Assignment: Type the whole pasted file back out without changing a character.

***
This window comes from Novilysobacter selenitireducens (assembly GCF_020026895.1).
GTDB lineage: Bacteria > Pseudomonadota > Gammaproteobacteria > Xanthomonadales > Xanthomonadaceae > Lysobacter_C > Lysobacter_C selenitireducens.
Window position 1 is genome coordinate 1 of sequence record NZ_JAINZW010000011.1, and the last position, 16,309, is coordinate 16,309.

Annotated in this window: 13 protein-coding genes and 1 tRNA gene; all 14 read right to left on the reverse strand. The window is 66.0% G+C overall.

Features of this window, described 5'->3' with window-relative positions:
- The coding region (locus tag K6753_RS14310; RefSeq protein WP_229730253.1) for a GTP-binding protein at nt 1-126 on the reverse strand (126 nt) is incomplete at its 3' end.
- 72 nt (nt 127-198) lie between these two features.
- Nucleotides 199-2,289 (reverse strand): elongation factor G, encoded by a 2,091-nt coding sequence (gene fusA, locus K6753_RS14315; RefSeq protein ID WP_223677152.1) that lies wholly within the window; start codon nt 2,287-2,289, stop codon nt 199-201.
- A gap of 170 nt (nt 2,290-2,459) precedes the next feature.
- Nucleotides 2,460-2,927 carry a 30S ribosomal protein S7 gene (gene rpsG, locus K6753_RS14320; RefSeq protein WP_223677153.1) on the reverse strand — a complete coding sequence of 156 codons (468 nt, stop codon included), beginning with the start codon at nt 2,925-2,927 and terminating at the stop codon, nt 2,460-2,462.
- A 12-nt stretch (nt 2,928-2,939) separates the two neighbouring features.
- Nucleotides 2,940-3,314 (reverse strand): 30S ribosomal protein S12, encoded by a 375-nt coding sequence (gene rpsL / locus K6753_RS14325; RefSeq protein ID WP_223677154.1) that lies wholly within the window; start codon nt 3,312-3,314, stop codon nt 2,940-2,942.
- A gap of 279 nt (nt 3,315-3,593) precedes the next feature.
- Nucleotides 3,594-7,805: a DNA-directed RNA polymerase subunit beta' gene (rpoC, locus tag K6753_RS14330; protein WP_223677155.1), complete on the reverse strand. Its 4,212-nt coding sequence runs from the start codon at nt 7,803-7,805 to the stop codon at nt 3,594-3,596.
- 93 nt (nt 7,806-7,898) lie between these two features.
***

This window comes from Novilysobacter selenitireducens (assembly GCF_020026895.1).
GTDB lineage: Bacteria > Pseudomonadota > Gammaproteobacteria > Xanthomonadales > Xanthomonadaceae > Lysobacter_C > Lysobacter_C selenitireducens.
Window position 1 is genome coordinate 1 of sequence record NZ_JAINZW010000011.1, and the last position, 16,309, is coordinate 16,309.

Annotated in this window: 13 protein-coding genes and 1 tRNA gene; all 14 read right to left on the reverse strand. The window is 66.0% G+C overall.

Features of this window, described 5'->3' with window-relative positions:
- The coding region (locus tag K6753_RS14310; RefSeq protein WP_229730253.1) for a GTP-binding protein at nt 1-126 on the reverse strand (126 nt) is incomplete at its 3' end.
- 72 nt (nt 127-198) lie between these two features.
- Nucleotides 199-2,289 (reverse strand): elongation factor G, encoded by a 2,091-nt coding sequence (gene fusA, locus K6753_RS14315; RefSeq protein ID WP_223677152.1) that lies wholly within the window; start codon nt 2,287-2,289, stop codon nt 199-201.
- A gap of 170 nt (nt 2,290-2,459) precedes the next feature.
- Nucleotides 2,460-2,927 carry a 30S ribosomal protein S7 gene (gene rpsG, locus K6753_RS14320; RefSeq protein WP_223677153.1) on the reverse strand — a complete coding sequence of 156 codons (468 nt, stop codon included), beginning with the start codon at nt 2,925-2,927 and terminating at the stop codon, nt 2,460-2,462.
- A 12-nt stretch (nt 2,928-2,939) separates the two neighbouring features.
- Nucleotides 2,940-3,314 (reverse strand): 30S ribosomal protein S12, encoded by a 375-nt coding sequence (gene rpsL / locus K6753_RS14325; RefSeq protein ID WP_223677154.1) that lies wholly within the window; start codon nt 3,312-3,314, stop codon nt 2,940-2,942.
- A gap of 279 nt (nt 3,315-3,593) precedes the next feature.
- Nucleotides 3,594-7,805: a DNA-directed RNA polymerase subunit beta' gene (rpoC, locus tag K6753_RS14330; protein WP_223677155.1), complete on the reverse strand. Its 4,212-nt coding sequence runs from the start codon at nt 7,803-7,805 to the stop codon at nt 3,594-3,596.
- 93 nt (nt 7,806-7,898) lie between these two features.